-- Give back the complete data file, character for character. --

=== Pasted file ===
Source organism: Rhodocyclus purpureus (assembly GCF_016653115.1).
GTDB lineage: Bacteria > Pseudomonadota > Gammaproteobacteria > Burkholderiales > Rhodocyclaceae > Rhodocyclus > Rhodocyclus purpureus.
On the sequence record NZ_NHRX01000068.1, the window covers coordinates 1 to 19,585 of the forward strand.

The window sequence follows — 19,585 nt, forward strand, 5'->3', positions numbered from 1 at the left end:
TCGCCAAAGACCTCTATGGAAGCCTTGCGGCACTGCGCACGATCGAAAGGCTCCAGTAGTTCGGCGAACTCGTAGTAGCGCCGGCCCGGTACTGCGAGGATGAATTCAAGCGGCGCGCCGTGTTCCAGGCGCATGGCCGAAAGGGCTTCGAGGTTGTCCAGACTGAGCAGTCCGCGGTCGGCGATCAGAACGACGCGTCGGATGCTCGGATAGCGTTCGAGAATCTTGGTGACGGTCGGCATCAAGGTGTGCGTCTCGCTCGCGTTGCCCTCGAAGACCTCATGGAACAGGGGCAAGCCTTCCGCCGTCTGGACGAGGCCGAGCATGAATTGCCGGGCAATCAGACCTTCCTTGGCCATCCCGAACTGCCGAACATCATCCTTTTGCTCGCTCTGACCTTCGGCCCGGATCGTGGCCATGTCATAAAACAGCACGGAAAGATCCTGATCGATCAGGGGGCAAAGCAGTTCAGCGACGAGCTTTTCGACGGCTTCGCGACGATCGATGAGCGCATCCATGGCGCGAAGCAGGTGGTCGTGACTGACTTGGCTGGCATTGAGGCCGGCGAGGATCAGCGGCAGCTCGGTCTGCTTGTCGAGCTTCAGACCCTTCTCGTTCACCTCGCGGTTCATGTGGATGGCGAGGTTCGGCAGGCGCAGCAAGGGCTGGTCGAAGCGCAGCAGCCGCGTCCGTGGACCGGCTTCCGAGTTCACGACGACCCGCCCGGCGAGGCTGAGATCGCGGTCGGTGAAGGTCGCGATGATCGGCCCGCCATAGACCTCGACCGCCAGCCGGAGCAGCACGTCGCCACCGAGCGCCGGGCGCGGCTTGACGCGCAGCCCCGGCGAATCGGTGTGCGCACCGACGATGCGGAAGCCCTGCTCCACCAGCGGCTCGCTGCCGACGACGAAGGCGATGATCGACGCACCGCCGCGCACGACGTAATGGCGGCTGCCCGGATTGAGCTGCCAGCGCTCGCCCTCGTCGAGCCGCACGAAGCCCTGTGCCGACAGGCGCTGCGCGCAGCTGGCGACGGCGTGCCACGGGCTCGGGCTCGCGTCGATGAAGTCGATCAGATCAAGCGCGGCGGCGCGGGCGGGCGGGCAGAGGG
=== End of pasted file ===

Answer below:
Source organism: Rhodocyclus purpureus (assembly GCF_016653115.1).
GTDB lineage: Bacteria > Pseudomonadota > Gammaproteobacteria > Burkholderiales > Rhodocyclaceae > Rhodocyclus > Rhodocyclus purpureus.
On the sequence record NZ_NHRX01000068.1, the window covers coordinates 1 to 19,585 of the forward strand.

The window sequence follows — 19,585 nt, forward strand, 5'->3', positions numbered from 1 at the left end:
TCGCCAAAGACCTCTATGGAAGCCTTGCGGCACTGCGCACGATCGAAAGGCTCCAGTAGTTCGGCGAACTCGTAGTAGCGCCGGCCCGGTACTGCGAGGATGAATTCAAGCGGCGCGCCGTGTTCCAGGCGCATGGCCGAAAGGGCTTCGAGGTTGTCCAGACTGAGCAGTCCGCGGTCGGCGATCAGAACGACGCGTCGGATGCTCGGATAGCGTTCGAGAATCTTGGTGACGGTCGGCATCAAGGTGTGCGTCTCGCTCGCGTTGCCCTCGAAGACCTCATGGAACAGGGGCAAGCCTTCCGCCGTCTGGACGAGGCCGAGCATGAATTGCCGGGCAATCAGACCTTCCTTGGCCATCCCGAACTGCCGAACATCATCCTTTTGCTCGCTCTGACCTTCGGCCCGGATCGTGGCCATGTCATAAAACAGCACGGAAAGATCCTGATCGATCAGGGGGCAAAGCAGTTCAGCGACGAGCTTTTCGACGGCTTCGCGACGATCGATGAGCGCATCCATGGCGCGAAGCAGGTGGTCGTGACTGACTTGGCTGGCATTGAGGCCGGCGAGGATCAGCGGCAGCTCGGTCTGCTTGTCGAGCTTCAGACCCTTCTCGTTCACCTCGCGGTTCATGTGGATGGCGAGGTTCGGCAGGCGCAGCAAGGGCTGGTCGAAGCGCAGCAGCCGCGTCCGTGGACCGGCTTCCGAGTTCACGACGACCCGCCCGGCGAGGCTGAGATCGCGGTCGGTGAAGGTCGCGATGATCGGCCCGCCATAGACCTCGACCGCCAGCCGGAGCAGCACGTCGCCACCGAGCGCCGGGCGCGGCTTGACGCGCAGCCCCGGCGAATCGGTGTGCGCACCGACGATGCGGAAGCCCTGCTCCACCAGCGGCTCGCTGCCGACGACGAAGGCGATGATCGACGCACCGCCGCGCACGACGTAATGGCGGCTGCCCGGATTGAGCTGCCAGCGCTCGCCCTCGTCGAGCCGCACGAAGCCCTGTGCCGACAGGCGCTGCGCGCAGCTGGCGACGGCGTGCCACGGGCTCGGGCTCGCGTCGATGAAGTCGATCAGATCAAGCGCGGCGGCGCGGGCGGGCGGGCAGAGGG